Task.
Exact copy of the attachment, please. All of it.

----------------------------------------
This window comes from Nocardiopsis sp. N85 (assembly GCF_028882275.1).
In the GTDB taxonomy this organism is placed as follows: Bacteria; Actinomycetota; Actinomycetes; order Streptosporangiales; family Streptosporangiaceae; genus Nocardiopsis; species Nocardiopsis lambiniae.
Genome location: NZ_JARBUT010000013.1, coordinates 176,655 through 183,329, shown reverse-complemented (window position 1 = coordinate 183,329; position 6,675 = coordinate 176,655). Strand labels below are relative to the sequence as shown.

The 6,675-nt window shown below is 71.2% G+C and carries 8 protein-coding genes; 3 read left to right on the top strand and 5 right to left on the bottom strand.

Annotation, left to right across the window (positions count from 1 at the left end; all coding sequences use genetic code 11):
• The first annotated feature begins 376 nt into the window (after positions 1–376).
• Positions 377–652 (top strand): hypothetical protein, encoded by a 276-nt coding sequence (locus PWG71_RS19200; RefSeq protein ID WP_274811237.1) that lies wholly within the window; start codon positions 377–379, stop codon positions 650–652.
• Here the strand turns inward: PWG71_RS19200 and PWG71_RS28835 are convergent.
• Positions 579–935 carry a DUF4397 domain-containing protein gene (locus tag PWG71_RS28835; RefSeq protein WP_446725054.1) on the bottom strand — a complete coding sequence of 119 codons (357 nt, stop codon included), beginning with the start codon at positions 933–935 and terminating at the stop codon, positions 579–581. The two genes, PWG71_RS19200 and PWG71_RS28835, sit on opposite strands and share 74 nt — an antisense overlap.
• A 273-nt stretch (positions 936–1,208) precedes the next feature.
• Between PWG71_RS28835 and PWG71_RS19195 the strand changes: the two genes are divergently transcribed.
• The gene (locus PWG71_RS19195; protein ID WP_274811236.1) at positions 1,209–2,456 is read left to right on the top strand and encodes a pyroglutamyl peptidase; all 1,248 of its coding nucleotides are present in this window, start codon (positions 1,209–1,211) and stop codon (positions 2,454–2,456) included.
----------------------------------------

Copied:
This window comes from Nocardiopsis sp. N85 (assembly GCF_028882275.1).
In the GTDB taxonomy this organism is placed as follows: Bacteria; Actinomycetota; Actinomycetes; order Streptosporangiales; family Streptosporangiaceae; genus Nocardiopsis; species Nocardiopsis lambiniae.
Genome location: NZ_JARBUT010000013.1, coordinates 176,655 through 183,329, shown reverse-complemented (window position 1 = coordinate 183,329; position 6,675 = coordinate 176,655). Strand labels below are relative to the sequence as shown.

The 6,675-nt window shown below is 71.2% G+C and carries 8 protein-coding genes; 3 read left to right on the top strand and 5 right to left on the bottom strand.

Annotation, left to right across the window (positions count from 1 at the left end; all coding sequences use genetic code 11):
• The first annotated feature begins 376 nt into the window (after positions 1–376).
• Positions 377–652 (top strand): hypothetical protein, encoded by a 276-nt coding sequence (locus PWG71_RS19200; RefSeq protein ID WP_274811237.1) that lies wholly within the window; start codon positions 377–379, stop codon positions 650–652.
• Here the strand turns inward: PWG71_RS19200 and PWG71_RS28835 are convergent.
• Positions 579–935 carry a DUF4397 domain-containing protein gene (locus tag PWG71_RS28835; RefSeq protein WP_446725054.1) on the bottom strand — a complete coding sequence of 119 codons (357 nt, stop codon included), beginning with the start codon at positions 933–935 and terminating at the stop codon, positions 579–581. The two genes, PWG71_RS19200 and PWG71_RS28835, sit on opposite strands and share 74 nt — an antisense overlap.
• A 273-nt stretch (positions 936–1,208) precedes the next feature.
• Between PWG71_RS28835 and PWG71_RS19195 the strand changes: the two genes are divergently transcribed.
• The gene (locus PWG71_RS19195; protein ID WP_274811236.1) at positions 1,209–2,456 is read left to right on the top strand and encodes a pyroglutamyl peptidase; all 1,248 of its coding nucleotides are present in this window, start codon (positions 1,209–1,211) and stop codon (positions 2,454–2,456) included.